This Research Bulletin has been published in American Journal of Sociology, 112 (3), (2006), 881-894.
Please refer to the published version when quoting the paper.
A recent paper by Alderson and Beckfield (2004) provides the most comprehensive empirical assessment of world cities that has so far been attempted. In this outstanding contribution to the literature on global inter-city relations, they analyse links between 3,692 cities based upon the organizational geographies of 446 of the largest multinational firms and their subsidiaries for the year 2000. Using network analysis techniques, new results on the ranking of cities and the structures of their inter-relations are produced that provide essential food for thought for all world city researchers. Thus Alderson and Beckfield stimulate us to rethink many commonly accepted but empirically uncorroborated ideas about world cities within the world economy.
The purpose of this comment is to compare and contrast Alderson and Beckfield’s project with a parallel empirical programme of world city research that is smaller in scope but still unusually large for this literature. The Globalization and World Cities (GaWC) Study Group and Network2 has developed a project that analyses links between 315 cities based upon the organizational geographies of 100 global service firms (Derudder et al. 2003; Taylor 2001; 2004a; Taylor and Derudder 2004; Taylor and Walker 2004; Taylor et al. 2002a; 2002b; 2002c; 2004). There are striking similarities in the approaches of these two research efforts but there are also very distinctive and important differences in the modelling and analyses, and hence results. What is, perhaps, remarkable is the fact that the projects have progressed in parallel with little or no reference to each other.3 This short paper is a first step towards rectifying this unfortunate situation.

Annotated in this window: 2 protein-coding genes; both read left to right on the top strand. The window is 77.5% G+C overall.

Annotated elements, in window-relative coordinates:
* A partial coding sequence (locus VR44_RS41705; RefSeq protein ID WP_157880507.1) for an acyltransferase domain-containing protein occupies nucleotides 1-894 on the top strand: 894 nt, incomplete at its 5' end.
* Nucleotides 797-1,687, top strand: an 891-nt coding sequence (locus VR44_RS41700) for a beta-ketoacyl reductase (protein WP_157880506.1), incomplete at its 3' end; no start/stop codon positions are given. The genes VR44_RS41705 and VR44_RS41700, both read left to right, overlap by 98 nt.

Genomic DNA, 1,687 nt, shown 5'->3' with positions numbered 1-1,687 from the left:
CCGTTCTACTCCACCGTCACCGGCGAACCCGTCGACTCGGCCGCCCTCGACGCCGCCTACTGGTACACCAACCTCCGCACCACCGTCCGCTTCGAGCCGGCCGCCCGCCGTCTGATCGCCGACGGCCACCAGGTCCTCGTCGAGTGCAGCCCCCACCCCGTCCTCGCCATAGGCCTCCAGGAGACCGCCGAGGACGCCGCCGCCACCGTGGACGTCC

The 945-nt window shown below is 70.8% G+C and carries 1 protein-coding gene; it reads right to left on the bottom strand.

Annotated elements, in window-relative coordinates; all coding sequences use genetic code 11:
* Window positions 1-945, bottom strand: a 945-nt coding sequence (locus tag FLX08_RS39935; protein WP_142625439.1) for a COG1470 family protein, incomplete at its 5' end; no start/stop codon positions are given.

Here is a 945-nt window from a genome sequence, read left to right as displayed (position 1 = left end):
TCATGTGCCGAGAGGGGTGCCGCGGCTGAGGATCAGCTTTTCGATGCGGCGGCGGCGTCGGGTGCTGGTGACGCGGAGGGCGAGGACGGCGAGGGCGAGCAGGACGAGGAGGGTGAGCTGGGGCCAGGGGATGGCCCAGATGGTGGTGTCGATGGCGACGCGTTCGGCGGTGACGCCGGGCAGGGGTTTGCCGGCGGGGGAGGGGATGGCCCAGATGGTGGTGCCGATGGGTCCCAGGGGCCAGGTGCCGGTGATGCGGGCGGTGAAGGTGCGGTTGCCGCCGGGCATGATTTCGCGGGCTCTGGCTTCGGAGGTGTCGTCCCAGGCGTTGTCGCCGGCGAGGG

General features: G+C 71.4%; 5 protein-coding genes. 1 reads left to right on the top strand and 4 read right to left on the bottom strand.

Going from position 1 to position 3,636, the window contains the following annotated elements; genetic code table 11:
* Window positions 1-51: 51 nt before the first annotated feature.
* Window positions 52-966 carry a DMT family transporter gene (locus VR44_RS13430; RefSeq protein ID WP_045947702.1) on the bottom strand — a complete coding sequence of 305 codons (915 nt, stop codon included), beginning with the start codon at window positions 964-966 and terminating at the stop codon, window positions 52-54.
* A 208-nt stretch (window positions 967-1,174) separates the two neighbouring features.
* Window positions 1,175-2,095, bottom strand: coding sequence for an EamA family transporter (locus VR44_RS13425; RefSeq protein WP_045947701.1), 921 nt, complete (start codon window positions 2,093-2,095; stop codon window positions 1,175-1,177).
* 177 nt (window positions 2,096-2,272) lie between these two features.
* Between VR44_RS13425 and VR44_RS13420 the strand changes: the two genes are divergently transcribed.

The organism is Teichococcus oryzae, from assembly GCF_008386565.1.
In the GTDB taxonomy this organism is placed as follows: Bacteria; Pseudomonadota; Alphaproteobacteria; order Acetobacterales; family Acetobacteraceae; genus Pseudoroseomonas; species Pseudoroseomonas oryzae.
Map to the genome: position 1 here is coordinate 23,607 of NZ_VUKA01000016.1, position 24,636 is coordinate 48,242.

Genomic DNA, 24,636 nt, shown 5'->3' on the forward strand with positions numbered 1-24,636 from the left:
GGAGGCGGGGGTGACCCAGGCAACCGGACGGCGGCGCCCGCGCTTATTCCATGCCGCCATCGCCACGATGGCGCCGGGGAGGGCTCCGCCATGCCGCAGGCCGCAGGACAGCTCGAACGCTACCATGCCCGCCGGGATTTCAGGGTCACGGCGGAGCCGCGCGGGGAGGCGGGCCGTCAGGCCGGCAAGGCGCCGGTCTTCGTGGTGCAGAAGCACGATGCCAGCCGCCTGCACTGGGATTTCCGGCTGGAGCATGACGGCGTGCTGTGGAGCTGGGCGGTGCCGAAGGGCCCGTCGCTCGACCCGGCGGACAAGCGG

These particular ‘parallel paths’ repeat a long-term tendency in the study of inter-city relations for research to occur within separate disciplinary traditions, with intermittent contacts. There is a geography/planning tradition (Christaller-Dickinson-Berry) that deals with settlement patterns and typically treats cities and towns as different levels of service center. The parallel sociology tradition (McKenzie-Hawley-Duncan) deals with the relative power of cities and typically treats cities in terms of their metropolitan dominance. Of course, there have been important interactions between these two types of urban study but they have tended to remain relatively distinctive. The research pedigrees of the two most cited world city researchers, John Friedmann and Saskia Sassen, are from geography/planning and sociology respectively. However, it might be expected that with this new scale of analysis, in what are often seen as increasingly post-disciplinary times, such a research division should be in the process of dissipating; this paper is intended to help this process along.